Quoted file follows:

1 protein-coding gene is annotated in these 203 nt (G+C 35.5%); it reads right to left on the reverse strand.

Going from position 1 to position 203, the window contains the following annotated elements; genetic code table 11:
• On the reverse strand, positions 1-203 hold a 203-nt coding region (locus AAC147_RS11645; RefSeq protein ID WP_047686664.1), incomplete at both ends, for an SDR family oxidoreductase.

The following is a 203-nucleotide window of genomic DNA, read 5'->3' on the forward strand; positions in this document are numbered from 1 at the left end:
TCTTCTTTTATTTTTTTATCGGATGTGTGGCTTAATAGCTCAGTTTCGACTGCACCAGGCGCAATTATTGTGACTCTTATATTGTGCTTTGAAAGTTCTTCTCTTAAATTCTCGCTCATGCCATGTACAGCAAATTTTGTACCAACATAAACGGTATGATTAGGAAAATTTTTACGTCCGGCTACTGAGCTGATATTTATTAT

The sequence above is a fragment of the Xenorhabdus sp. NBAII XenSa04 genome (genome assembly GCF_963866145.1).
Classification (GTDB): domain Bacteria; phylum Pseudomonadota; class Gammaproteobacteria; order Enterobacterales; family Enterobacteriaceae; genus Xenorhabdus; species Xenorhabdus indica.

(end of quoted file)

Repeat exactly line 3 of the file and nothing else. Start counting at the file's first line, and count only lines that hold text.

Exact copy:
• On the reverse strand, positions 1-203 hold a 203-nt coding region (locus AAC147_RS11645; RefSeq protein ID WP_047686664.1), incomplete at both ends, for an SDR family oxidoreductase.